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Early History of Residential Schools in Canada

There was a new attitude of European superiority over all other peoples and policies in Canada. These policies, combined with missionary efforts to civilize and convert Aboriginal people, tore wide holes in Aboriginal culures, autonomy and identity. One policy was making education compulsary for all Aboriginal children.

Long before Europeans came to North America, Aboriginal people had a highly develped system of education. Aboriginal Elders and parents passed on not only survival skills of their children, but their history, artistic ability, music, language, moral and religious values.

It is important to be aware of the beginnings of residential schools. Although residential schools were not officially set up until 1893, the roots of the residential school system actually reach back to the colonial governments before confederation. The idea that Indian boarding schools be set up and run jointly by the government of Canada and the churches was being discussed as early as the 1840's. At this time government and church were already conferring on the issue of Indian education and what form it would take.

By 1830, a successful policy was in place spearheaded by Sir John Colbourne. The idea was to replace the nomadic lifestyle of the Aboriginal people and to have them be settled in one place. This way they could be properly acculturated. Then along came Sir Francis Bond Head whose idea was to segregate Aboriginal people by congregating them apart from the "whites". Even back then, the educational issue was the language of instruction. This idea was quickly done away with by no other than a Superintendent of Indian Affairs, who deemed this method as "time and labour lost". Records kept by the Wesleyen Methodist Church continued to refrain: "remove the (native) children from their "imperfectly civilized parents", and place them into schools where they would be "enabled to forget their Indian habits", be "well taken care of", "fed and clothes". In effect "weaned" altogether from being Indian. However, the children at Shingwauk were allowed to speak Ojibwa at tea-time between 6-7:00pm any other time they were supposed to speak English and English ONLY! (Source: No Blanket to Be Worn in School).

By 1845, a government report to the Legislative Assembly of Upper Canada recommended that Indian boarding schools be set up. Then, in 1847, the Assistant Superintendent of Indian Affairs wrote to Dr. Egerton Ryerson, Methodist head of education in Upper Canada asking for suggestions on the topic of Indian industrial schools. Ryerson suggested that the schools be a partnership between government and church and that the schooling be of religious nature.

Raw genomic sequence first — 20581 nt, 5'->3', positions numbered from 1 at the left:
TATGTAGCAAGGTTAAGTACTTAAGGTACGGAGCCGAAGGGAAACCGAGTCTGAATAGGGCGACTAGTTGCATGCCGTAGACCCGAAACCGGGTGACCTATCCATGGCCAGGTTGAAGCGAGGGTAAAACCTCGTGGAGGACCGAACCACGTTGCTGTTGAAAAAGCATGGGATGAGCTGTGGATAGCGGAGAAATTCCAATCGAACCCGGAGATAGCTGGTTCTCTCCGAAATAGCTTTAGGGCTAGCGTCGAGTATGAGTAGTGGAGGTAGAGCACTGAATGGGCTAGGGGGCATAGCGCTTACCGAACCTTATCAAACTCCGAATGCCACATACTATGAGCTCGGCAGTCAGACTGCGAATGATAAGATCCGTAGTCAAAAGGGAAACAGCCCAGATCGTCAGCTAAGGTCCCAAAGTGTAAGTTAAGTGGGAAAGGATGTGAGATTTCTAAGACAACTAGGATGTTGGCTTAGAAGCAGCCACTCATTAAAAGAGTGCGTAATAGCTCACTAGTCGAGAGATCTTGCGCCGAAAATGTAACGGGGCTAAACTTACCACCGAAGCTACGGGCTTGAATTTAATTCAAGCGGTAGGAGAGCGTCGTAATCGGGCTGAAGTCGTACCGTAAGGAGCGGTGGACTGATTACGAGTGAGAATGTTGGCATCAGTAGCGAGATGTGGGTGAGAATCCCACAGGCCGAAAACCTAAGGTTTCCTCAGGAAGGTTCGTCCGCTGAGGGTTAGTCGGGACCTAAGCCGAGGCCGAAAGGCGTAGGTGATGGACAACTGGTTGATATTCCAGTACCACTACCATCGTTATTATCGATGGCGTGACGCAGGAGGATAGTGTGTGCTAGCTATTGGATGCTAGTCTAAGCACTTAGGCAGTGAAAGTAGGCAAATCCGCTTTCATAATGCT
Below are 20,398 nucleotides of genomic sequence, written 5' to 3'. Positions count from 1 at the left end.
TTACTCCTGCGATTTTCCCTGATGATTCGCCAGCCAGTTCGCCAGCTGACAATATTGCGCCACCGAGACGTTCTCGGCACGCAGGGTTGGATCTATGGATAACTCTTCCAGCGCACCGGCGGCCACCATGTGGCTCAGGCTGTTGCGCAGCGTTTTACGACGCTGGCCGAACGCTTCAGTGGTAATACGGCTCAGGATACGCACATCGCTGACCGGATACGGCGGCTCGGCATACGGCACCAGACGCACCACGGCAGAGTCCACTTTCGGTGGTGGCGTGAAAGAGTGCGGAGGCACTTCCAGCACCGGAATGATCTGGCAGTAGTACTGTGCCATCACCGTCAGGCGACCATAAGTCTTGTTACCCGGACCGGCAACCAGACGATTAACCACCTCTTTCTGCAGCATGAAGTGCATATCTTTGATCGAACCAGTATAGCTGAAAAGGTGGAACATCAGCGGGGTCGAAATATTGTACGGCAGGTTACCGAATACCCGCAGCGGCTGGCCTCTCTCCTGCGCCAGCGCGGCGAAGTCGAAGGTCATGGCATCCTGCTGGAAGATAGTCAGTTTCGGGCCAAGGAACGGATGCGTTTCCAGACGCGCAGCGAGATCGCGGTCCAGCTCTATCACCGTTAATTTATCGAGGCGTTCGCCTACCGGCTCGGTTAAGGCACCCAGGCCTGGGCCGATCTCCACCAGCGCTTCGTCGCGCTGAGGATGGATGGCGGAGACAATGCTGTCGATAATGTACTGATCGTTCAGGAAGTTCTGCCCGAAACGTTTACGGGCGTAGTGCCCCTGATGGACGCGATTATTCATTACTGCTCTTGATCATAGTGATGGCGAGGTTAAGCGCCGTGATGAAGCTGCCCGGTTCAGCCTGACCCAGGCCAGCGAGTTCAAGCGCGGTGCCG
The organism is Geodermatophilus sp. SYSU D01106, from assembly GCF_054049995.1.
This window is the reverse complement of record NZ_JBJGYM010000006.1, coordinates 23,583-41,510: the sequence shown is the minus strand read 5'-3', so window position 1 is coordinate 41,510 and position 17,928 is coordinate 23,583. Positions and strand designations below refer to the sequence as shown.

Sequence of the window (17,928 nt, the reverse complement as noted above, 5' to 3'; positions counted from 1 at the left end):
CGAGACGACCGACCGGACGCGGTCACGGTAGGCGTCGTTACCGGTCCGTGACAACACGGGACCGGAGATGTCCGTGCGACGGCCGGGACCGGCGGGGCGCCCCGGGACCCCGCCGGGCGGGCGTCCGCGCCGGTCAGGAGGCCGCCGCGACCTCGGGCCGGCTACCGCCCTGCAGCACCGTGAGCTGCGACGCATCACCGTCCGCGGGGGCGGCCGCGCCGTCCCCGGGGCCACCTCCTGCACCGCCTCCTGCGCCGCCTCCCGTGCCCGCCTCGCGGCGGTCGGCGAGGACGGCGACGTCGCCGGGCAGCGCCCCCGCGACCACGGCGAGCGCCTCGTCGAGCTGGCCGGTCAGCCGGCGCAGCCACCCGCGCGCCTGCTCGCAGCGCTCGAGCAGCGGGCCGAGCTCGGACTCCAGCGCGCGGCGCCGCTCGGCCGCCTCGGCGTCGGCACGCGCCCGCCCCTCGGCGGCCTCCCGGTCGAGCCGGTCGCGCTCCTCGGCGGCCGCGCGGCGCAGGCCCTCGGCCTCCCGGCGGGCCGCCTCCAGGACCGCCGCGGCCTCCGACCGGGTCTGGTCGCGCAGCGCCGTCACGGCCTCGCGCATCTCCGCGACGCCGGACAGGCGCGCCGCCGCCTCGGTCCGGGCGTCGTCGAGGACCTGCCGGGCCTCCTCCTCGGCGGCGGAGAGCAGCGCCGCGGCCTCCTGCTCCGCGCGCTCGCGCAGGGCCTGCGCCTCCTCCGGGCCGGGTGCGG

In 1879, under pressure from the Catholic and Methodist churches, the government of Sir John A. Macdonald gave Nicholas Flood Davin the task of studying Indian industrial schools in the United States. He was to determine whether similar schools should be set up for Aboriginal children in Canada.

Using the U.S. schools as a model, Davin's report called for the creation of funding of off-reserve schools to teach children the skills they would need in the modern Canadian economy. He advised the government to set up boarding schools rather than day schools. Residential schools, it was reasoned, would be more successful because they could completely remove children from "the influence of the wigwan".

Both the church and the government strongly supported the report. Not only was it commonly believed at the time that the "savage" Indian needed to be "civilized" but in the opinion of the churches and government officials, the best way to do this was to bring the children completely under the control and influence of church-run residential schools. At these schools, children could be fully indoctrinated in the ways of Canadian society. As church officials at the time said "caught young", Aboriginal children could be "saved" from the so-called "deleterious" and "degenerating" influence of their parents and communities.

To this way of thinking, through the residential school system, Aboriginal children could be taken from their Aboriginal way of life. They could be remade into citizens who, by becoming labourers and maids or small farmers in their communities, would cease to be a "drain" on the Canadian economy. Besides, similar institutions were being used effectivley by colonizing governments on other Indigenous peoples in Australia, Hawaii, New Zealand, Tahiti and the United States for example.

Soon after the submission of Flood's report the "Davin Report" a formal church/government partnership was put into place to jointly manage an education system for Aboriginal children in Canada. The partnership between government/church lasted from 1892-1969. The schools were run by the Roman Catholic Church, Church of England (Anglican), United Church (Methodist), Presbyterian Church and Mennonites. They operated in every province but New Brunswick, Newfoundland, and Prince Edward Island.